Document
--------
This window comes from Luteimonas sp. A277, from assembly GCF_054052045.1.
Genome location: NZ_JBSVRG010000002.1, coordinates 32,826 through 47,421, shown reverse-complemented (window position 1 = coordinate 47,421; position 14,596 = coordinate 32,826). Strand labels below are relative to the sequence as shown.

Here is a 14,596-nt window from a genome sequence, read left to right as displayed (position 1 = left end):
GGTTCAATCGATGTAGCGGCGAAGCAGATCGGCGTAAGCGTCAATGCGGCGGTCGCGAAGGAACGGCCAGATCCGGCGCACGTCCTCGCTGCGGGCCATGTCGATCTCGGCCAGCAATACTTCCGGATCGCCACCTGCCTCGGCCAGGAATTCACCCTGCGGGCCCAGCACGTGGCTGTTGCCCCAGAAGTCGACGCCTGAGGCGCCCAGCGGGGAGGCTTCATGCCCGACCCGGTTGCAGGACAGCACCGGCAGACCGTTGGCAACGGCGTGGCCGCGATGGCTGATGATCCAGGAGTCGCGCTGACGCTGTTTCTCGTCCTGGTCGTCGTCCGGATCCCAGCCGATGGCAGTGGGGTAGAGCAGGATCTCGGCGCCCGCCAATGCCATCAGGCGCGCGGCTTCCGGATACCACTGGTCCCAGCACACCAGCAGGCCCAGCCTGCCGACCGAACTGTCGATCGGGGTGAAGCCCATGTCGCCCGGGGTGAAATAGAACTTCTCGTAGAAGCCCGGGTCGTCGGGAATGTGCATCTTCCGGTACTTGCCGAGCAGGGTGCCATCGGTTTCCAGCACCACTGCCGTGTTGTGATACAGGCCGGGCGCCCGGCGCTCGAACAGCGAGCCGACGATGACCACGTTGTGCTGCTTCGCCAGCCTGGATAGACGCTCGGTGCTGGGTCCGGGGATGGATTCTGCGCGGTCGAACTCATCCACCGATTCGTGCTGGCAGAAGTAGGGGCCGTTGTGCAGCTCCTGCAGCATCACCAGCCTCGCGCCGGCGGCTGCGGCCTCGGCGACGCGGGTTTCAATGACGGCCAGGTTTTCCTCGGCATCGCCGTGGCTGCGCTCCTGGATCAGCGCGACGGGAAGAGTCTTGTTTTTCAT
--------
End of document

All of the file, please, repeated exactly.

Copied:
This window comes from Luteimonas sp. A277, from assembly GCF_054052045.1.
Genome location: NZ_JBSVRG010000002.1, coordinates 32,826 through 47,421, shown reverse-complemented (window position 1 = coordinate 47,421; position 14,596 = coordinate 32,826). Strand labels below are relative to the sequence as shown.

Here is a 14,596-nt window from a genome sequence, read left to right as displayed (position 1 = left end):
GGTTCAATCGATGTAGCGGCGAAGCAGATCGGCGTAAGCGTCAATGCGGCGGTCGCGAAGGAACGGCCAGATCCGGCGCACGTCCTCGCTGCGGGCCATGTCGATCTCGGCCAGCAATACTTCCGGATCGCCACCTGCCTCGGCCAGGAATTCACCCTGCGGGCCCAGCACGTGGCTGTTGCCCCAGAAGTCGACGCCTGAGGCGCCCAGCGGGGAGGCTTCATGCCCGACCCGGTTGCAGGACAGCACCGGCAGACCGTTGGCAACGGCGTGGCCGCGATGGCTGATGATCCAGGAGTCGCGCTGACGCTGTTTCTCGTCCTGGTCGTCGTCCGGATCCCAGCCGATGGCAGTGGGGTAGAGCAGGATCTCGGCGCCCGCCAATGCCATCAGGCGCGCGGCTTCCGGATACCACTGGTCCCAGCACACCAGCAGGCCCAGCCTGCCGACCGAACTGTCGATCGGGGTGAAGCCCATGTCGCCCGGGGTGAAATAGAACTTCTCGTAGAAGCCCGGGTCGTCGGGAATGTGCATCTTCCGGTACTTGCCGAGCAGGGTGCCATCGGTTTCCAGCACCACTGCCGTGTTGTGATACAGGCCGGGCGCCCGGCGCTCGAACAGCGAGCCGACGATGACCACGTTGTGCTGCTTCGCCAGCCTGGATAGACGCTCGGTGCTGGGTCCGGGGATGGATTCTGCGCGGTCGAACTCATCCACCGATTCGTGCTGGCAGAAGTAGGGGCCGTTGTGCAGCTCCTGCAGCATCACCAGCCTCGCGCCGGCGGCTGCGGCCTCGGCGACGCGGGTTTCAATGACGGCCAGGTTTTCCTCGGCATCGCCGTGGCTGCGCTCCTGGATCAGCGCGACGGGAAGAGTCTTGTTTTTCAT